The New York Times has obtained a 76-page document made up of mostly racist comments that were posted on a Facebook group created for New York City Police Department officers to vent about being assigned to patrol Brooklyn's West Indian Day Parade. They called people "animals" and "savages." One comment said, "Drop a bomb and wipe them all out."
The Times compared the names of 150 who commented on the Facebook group called "No More West Indian Day Detail" and found more than 60 percent matched the names of police officers. Before the group was deleted, it grew to some 1,200 members. The group also included fire department members.
Officers were upset they had to work the West Indian Day Parade because it's seen violent outbursts in the past few years. The Times describes the event as "an annual multiday event that unfolds over the Labor Day weekend and that has been marred by episodes of violence, including deaths of paradegoers."
The entire parade weekend is not riddled with violence, and some NYPD officers look forward to bumping and grinding with paradegoers. Video to prove it is on the right.
Still, some officers wanted nothing to do with the parade.
"I say have the parade one more year and when they all gather drop a bomb and wipe them all out," wrote a commenter who the Times later confirmed was a NYPD officer.
But some of the people who posted comments seemed emboldened by Facebook's freewheeling atmosphere. "Let them kill each other," wrote one of the Facebook members who posted comments under a name that matched that of a police officer.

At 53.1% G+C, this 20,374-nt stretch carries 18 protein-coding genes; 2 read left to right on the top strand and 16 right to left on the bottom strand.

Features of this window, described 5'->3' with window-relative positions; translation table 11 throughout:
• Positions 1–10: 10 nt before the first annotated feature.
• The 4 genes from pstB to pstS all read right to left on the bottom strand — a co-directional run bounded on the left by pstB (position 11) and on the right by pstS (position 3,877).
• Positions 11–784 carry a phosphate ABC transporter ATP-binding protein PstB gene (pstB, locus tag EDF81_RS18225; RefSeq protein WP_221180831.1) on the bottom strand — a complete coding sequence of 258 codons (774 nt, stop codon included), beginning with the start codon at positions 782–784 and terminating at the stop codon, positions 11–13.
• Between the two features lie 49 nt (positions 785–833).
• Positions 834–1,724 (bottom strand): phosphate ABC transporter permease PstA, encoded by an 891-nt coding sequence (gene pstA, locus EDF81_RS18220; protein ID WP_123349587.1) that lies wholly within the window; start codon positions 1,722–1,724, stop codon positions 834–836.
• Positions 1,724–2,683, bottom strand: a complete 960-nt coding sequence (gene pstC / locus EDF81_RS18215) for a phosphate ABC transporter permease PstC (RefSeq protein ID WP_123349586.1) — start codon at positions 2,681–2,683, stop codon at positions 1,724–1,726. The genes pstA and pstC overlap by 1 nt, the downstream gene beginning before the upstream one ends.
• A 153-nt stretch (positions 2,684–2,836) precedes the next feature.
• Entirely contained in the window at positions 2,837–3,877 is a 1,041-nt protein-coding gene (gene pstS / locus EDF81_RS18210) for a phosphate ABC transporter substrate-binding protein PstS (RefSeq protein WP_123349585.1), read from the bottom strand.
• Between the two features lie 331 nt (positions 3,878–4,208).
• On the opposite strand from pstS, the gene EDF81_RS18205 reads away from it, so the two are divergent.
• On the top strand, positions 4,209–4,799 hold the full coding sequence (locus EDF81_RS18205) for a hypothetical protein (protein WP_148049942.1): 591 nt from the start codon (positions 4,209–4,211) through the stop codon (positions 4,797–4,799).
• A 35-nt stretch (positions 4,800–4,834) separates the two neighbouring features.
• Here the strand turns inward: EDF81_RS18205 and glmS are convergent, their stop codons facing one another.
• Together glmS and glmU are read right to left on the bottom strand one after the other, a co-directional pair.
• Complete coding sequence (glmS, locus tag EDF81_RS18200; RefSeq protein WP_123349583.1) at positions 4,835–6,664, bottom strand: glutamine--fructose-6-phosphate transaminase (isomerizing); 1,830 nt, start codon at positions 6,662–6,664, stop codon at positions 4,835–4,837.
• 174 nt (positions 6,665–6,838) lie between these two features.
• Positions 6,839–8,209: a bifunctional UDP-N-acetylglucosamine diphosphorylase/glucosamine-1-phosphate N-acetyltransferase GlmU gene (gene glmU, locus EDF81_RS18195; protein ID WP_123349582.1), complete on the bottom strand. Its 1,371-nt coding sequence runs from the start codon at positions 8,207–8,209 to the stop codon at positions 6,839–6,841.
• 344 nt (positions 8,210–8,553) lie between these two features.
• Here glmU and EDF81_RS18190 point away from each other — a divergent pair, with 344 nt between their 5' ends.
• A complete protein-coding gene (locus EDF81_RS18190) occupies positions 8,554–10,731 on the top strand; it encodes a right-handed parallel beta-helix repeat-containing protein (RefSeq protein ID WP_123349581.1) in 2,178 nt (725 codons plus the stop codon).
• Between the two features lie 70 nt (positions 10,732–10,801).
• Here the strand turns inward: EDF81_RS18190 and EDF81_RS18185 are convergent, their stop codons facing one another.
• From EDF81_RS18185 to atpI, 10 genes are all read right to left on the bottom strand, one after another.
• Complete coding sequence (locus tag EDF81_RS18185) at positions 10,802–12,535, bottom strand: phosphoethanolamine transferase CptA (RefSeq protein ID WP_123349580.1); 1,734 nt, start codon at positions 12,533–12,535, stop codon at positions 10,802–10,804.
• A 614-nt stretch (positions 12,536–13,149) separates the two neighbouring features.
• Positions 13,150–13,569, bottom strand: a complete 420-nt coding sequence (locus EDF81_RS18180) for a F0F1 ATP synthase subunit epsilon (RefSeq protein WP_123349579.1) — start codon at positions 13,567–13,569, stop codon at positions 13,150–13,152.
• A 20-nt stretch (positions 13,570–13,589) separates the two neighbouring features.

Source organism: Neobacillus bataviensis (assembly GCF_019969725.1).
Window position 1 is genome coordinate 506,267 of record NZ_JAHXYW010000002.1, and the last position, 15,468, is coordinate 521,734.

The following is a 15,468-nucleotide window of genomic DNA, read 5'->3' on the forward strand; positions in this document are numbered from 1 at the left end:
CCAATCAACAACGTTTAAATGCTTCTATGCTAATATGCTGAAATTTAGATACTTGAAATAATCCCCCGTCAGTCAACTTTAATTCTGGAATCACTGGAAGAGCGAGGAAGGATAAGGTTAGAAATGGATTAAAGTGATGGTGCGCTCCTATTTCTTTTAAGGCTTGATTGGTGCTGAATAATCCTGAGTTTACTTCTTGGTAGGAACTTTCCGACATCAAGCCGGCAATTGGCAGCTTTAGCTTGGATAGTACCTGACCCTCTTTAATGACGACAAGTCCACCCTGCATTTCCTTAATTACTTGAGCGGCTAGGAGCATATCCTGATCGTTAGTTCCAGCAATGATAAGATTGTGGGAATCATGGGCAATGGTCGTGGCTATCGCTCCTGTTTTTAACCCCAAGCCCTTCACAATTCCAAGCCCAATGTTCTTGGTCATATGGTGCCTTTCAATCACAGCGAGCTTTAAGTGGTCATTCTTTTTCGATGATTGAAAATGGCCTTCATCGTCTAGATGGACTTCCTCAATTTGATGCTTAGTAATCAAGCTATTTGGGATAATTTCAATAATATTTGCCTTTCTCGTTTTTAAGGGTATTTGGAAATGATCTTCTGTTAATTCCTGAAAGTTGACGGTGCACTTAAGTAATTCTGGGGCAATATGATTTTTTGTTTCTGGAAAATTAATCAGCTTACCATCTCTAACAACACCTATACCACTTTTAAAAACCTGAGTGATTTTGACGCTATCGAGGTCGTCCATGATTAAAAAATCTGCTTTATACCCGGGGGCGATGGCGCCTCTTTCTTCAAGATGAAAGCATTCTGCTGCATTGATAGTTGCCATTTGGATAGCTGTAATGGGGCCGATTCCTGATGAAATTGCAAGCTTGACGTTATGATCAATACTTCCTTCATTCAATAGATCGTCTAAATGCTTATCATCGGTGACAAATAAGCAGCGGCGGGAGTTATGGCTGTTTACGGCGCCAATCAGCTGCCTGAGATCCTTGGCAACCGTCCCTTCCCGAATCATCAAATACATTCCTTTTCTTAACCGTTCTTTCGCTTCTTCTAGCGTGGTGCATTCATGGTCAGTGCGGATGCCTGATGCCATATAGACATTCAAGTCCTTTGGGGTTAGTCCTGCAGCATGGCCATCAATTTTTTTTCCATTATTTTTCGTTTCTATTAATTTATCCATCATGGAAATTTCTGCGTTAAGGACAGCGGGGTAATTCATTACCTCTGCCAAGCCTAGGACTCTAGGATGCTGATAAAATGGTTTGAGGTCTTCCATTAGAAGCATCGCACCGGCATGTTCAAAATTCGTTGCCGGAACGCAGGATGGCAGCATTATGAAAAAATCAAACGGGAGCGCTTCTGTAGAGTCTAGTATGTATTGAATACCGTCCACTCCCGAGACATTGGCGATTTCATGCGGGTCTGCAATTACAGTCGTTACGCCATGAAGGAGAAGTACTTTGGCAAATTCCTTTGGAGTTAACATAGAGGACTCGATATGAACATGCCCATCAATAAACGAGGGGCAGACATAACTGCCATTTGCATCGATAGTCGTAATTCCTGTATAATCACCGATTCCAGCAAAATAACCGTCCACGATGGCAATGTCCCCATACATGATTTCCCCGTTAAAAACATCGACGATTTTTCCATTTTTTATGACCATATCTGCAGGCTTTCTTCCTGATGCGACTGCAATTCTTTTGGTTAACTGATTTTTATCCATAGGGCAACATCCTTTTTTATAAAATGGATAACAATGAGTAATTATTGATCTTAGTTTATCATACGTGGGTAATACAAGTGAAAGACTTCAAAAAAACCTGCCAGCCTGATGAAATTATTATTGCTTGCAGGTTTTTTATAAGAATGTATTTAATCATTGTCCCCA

"Filth," wrote a commenter who identified himself as Nick Virgilio, another participant whose name matched that of a police officer. "It's not racist if it's true," yet another wrote.
The officers were at times spurred on by civilian supporters and other city workers, including members of the Fire Department, an analysis indicated.
It is impossible to say with certainty whether those quoted are the people they claim to be. But a comparison by The Times of the names of some of the more than 150 people who posted comments on the page with city employee listings showed that more than 60 percent matched the names of police officers, and Mr. Browne did not deny that they were officers. Of course, some people do circumvent Facebook's rule on identification.
It was impossible to determine the racial breakdown of the officers who were posting comments, but at least one of the participants said that most of them seemed not to be minorities.
Paul J. Browne, the police department's Deputy Commissioner for Public Information, told the Times that he learned of the Facebook group from a reporter and would refer the issue to the department's Internal Affairs Bureau.
It is not clear if they will investigate, but some of the comments appeared to have broken Police Department rules barring officers from "discourteous or disrespectful remarks" about race or ethnicity."